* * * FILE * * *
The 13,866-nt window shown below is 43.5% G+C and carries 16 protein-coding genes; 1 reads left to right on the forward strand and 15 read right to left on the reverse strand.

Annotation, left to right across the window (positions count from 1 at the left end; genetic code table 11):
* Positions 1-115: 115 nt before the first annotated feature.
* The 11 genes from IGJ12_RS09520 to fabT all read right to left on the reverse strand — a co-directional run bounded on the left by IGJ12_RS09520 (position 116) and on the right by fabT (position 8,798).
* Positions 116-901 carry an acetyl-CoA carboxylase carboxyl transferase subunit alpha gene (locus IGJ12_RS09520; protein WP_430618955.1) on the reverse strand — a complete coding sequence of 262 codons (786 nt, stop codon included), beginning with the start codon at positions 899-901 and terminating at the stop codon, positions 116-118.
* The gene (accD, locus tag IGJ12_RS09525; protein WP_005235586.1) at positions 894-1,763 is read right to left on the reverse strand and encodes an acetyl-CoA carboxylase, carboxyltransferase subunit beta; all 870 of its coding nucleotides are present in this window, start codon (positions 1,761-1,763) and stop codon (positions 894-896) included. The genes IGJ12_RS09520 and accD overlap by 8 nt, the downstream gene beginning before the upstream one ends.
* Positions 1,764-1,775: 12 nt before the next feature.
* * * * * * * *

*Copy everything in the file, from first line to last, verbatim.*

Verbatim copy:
The 13,866-nt window shown below is 43.5% G+C and carries 16 protein-coding genes; 1 reads left to right on the forward strand and 15 read right to left on the reverse strand.

Annotation, left to right across the window (positions count from 1 at the left end; genetic code table 11):
* Positions 1-115: 115 nt before the first annotated feature.
* The 11 genes from IGJ12_RS09520 to fabT all read right to left on the reverse strand — a co-directional run bounded on the left by IGJ12_RS09520 (position 116) and on the right by fabT (position 8,798).
* Positions 116-901 carry an acetyl-CoA carboxylase carboxyl transferase subunit alpha gene (locus IGJ12_RS09520; protein WP_430618955.1) on the reverse strand — a complete coding sequence of 262 codons (786 nt, stop codon included), beginning with the start codon at positions 899-901 and terminating at the stop codon, positions 116-118.
* The gene (accD, locus tag IGJ12_RS09525; protein WP_005235586.1) at positions 894-1,763 is read right to left on the reverse strand and encodes an acetyl-CoA carboxylase, carboxyltransferase subunit beta; all 870 of its coding nucleotides are present in this window, start codon (positions 1,761-1,763) and stop codon (positions 894-896) included. The genes IGJ12_RS09520 and accD overlap by 8 nt, the downstream gene beginning before the upstream one ends.
* Positions 1,764-1,775: 12 nt before the next feature.